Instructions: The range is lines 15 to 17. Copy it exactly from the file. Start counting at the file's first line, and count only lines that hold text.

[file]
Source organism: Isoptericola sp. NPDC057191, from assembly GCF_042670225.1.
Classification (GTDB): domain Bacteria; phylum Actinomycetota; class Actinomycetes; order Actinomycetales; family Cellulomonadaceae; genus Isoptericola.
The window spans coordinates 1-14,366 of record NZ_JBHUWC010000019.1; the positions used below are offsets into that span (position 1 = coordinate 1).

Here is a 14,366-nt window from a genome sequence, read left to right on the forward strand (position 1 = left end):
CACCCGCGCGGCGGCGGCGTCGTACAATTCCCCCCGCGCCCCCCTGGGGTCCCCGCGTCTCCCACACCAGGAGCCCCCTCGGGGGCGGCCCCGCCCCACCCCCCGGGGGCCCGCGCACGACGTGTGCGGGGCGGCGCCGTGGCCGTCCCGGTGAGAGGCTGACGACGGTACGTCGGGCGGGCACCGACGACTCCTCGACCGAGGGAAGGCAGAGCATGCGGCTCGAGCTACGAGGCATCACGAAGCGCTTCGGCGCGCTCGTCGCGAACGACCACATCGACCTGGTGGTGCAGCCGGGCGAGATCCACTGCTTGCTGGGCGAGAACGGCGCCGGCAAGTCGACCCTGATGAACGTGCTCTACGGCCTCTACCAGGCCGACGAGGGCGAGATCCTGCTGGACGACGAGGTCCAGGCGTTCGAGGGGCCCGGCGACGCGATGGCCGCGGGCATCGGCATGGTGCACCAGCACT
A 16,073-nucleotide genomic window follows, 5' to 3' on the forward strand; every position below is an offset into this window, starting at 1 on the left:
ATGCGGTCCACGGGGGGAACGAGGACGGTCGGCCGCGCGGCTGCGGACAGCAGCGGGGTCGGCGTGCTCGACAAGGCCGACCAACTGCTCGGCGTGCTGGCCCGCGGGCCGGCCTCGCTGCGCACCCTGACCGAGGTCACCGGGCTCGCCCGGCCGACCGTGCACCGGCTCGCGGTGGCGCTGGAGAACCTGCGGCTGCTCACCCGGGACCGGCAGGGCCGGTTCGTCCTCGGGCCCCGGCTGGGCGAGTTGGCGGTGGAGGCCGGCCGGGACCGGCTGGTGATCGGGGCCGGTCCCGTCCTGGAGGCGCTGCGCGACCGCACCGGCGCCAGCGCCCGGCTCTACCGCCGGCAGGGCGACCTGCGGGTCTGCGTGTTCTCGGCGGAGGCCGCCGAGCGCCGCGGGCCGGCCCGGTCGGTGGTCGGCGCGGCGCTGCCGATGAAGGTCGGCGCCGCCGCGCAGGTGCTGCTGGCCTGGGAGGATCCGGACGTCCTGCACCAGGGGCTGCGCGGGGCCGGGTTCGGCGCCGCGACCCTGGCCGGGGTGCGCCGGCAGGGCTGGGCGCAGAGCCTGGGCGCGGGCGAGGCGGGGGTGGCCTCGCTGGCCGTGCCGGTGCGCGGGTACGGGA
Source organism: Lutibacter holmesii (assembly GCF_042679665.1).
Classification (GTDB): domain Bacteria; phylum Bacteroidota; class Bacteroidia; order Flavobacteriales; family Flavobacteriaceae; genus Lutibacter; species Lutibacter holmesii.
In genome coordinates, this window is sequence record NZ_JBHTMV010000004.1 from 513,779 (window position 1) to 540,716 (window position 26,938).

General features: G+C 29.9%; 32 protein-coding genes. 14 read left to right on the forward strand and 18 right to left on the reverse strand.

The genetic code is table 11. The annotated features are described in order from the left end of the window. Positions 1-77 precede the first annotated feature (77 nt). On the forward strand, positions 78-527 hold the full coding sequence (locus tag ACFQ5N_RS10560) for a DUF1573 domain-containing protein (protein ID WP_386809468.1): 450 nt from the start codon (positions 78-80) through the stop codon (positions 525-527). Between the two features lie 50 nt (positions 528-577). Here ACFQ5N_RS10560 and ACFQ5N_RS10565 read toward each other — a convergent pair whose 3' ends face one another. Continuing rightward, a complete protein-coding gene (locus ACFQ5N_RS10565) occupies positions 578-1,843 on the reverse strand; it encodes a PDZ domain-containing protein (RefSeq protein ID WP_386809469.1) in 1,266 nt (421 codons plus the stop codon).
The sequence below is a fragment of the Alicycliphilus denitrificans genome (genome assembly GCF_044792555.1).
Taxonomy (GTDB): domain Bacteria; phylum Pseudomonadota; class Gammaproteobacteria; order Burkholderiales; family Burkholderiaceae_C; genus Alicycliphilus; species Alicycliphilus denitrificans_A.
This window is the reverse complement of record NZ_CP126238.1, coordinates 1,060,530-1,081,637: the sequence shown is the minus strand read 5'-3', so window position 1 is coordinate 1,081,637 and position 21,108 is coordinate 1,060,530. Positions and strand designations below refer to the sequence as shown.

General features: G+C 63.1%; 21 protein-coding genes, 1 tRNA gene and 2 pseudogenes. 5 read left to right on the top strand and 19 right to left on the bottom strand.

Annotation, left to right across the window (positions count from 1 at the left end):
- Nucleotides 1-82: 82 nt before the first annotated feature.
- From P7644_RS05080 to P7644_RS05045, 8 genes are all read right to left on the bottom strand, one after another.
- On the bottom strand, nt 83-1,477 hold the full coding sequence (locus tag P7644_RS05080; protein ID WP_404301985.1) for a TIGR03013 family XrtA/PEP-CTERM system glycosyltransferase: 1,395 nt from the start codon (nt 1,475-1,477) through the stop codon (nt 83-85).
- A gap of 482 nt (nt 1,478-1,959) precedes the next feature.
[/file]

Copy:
This window is the reverse complement of record NZ_CP126238.1, coordinates 1,060,530-1,081,637: the sequence shown is the minus strand read 5'-3', so window position 1 is coordinate 1,081,637 and position 21,108 is coordinate 1,060,530. Positions and strand designations below refer to the sequence as shown.

General features: G+C 63.1%; 21 protein-coding genes, 1 tRNA gene and 2 pseudogenes. 5 read left to right on the top strand and 19 right to left on the bottom strand.

Annotation, left to right across the window (positions count from 1 at the left end):